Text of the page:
Salinity (including chloride)
Soil salinity refers to the concentration of soluble salts within the soil. Salinity is important because it can harm plants by interfering with water uptake or through direct toxicity of ions associated with salinity (especially chloride). The accumulation of salts in soils also indirectly affects soil properties such as swelling, porosity, water retention, and hydraulic conductivity (Hillel 1998). A major source of salinity in stormwater treatment practices is road salt.
A common method for measuring salinity is by electrical conductivity which is typically expressed as millimho per centimeter (Black 1965). According to the U.S. Department of Agriculture Handbook 60 (Richards 1954), a saline soil has an electrical conductivity exceeding 4 mmho/cm at 25 °C (77 °F) (Hillel 1998).
Phosphorus is retained in soils by adsorption and chemical precipitation. The accumulation of phosphorus in soils may need to be measured in stormwater treatment practices to assess whether the soils are saturated with phosphorus. The most commonly used phosphorus adsorption metrics are the Bray extraction method (for non-calcareous soils) and the Olsen method (for calcareous soils) (A.E.S. 1988). The relationship between extractable phosphorus in soil and phosphorus capacity is discussed in Impacts of urban stormwater.
Total nitrogen is separated in several common forms: particulate N, nitrate (NO3-), nitrite (NO2-) and ammonium (NH4+). Plants typically use nitrogen as ammonium (NH4+) or nitrate (NO3-), which are generated directly from dissolving salts or indirectly through processes such as nitrogen fixation (conversion of atmospheric nitrogen to ammonia) or nitrification (oxidation of ammonia and ammonium to form nitrate) (Pepper et al. 1996). Nitrate is very soluble and has the potential to contaminate groundwater. Nitrate in runoff is also the primary contributor to hypoxia (dead) zones in coastal areas of the oceans. A biological process called denitrification converts nitrate into nitrogen gas (N2) and is discussed in Biological processes. There are several methods of nitrogen analysis, and the appropriate technique should be chosen depending on the form(s) of concern.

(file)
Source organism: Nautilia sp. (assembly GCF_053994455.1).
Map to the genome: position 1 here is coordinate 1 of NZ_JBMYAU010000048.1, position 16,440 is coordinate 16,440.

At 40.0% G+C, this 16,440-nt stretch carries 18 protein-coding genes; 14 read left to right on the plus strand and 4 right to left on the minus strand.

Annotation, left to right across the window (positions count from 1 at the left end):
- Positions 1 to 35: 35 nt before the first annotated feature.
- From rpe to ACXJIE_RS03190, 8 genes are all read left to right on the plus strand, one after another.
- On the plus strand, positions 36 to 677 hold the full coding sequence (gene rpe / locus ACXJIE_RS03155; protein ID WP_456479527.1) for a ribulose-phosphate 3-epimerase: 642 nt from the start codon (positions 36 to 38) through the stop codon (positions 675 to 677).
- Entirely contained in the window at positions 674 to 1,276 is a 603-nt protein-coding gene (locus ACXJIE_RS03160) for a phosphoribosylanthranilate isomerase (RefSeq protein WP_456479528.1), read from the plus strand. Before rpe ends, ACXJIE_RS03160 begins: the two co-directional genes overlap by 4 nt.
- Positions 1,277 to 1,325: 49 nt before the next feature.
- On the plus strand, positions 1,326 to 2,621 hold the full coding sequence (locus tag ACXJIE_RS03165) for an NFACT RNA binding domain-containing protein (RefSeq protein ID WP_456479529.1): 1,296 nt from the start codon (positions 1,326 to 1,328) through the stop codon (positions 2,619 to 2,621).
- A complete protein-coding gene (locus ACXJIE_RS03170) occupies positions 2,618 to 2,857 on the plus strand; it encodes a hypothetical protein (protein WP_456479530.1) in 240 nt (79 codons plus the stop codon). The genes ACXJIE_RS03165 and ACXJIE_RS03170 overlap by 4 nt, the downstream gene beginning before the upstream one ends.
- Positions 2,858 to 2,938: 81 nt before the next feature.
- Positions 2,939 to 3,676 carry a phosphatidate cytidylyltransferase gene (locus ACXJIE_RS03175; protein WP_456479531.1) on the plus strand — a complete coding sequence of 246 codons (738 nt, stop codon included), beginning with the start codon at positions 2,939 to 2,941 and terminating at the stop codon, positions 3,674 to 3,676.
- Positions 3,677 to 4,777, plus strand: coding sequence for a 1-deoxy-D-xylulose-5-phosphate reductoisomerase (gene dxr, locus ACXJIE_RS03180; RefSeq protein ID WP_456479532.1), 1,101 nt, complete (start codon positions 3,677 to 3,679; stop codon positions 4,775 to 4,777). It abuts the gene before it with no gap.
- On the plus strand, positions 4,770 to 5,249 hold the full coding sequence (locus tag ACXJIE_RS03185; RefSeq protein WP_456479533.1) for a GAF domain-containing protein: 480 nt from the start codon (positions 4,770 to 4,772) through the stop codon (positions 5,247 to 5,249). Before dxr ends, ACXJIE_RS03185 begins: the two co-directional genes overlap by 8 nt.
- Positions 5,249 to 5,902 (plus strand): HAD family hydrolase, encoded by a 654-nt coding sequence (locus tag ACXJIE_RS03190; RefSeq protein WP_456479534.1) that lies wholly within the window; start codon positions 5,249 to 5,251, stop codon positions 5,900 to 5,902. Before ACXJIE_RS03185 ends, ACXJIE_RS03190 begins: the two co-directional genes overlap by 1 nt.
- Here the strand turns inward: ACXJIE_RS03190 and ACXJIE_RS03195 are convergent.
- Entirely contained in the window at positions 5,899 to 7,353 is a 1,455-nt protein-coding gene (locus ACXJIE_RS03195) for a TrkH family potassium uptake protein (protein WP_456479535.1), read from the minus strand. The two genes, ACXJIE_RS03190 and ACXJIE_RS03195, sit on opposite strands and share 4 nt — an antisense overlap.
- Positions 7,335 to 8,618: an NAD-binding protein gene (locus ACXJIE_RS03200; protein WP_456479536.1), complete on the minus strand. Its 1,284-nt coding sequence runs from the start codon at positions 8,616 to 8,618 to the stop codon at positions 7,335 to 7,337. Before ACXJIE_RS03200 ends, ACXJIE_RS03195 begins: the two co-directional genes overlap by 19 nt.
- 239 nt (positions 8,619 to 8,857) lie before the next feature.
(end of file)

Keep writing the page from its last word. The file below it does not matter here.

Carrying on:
Metals commonly found in stormwater are lead, zinc, copper, and cadmium. There is the potential for the accumulation of metals in stormwater treatment practices, especially in the soils of infiltration practices. “Total” metal content is determined by rigorous hot-acid digestion of soil samples with one of several strong acids (often nitric), generally with a catalyst. “Extractable” metals are measured using extractions with weaker acids, usually at room temperature. A detailed discussion of metals analyses is found in Standard Methods (A.P.H.A. 1998b).
Soil contains billions of living organisms that are essential to biochemical transformations and the overall health of the soil. These organisms can also capture and convert pollutants from stormwater runoff that may filter or infiltrate through the soil profile. The major groups of organisms found in soils include bacteria, actinomycetes, fungi, algae, viruses, and macro fauna (Pepper et al. 1996). The abundance of microorganisms in the soil, and therefore pollutant biodegradation, is dependent on oxygen and nutrient availability, organic matter content, pH, redox potential, temperature, and soil moisture texture (Pepper et al. 1996). Due to the variability in the type of microorganisms present in the soil and the special requirements for each species, it is challenging to measure the entire biological community in the soil. The most-probable-number (MPN) method is an estimate of the population density that avoids direct measurement of actual colonies (Black 1965). There are, however, additional techniques for measuring specific microorganisms (Black 1865).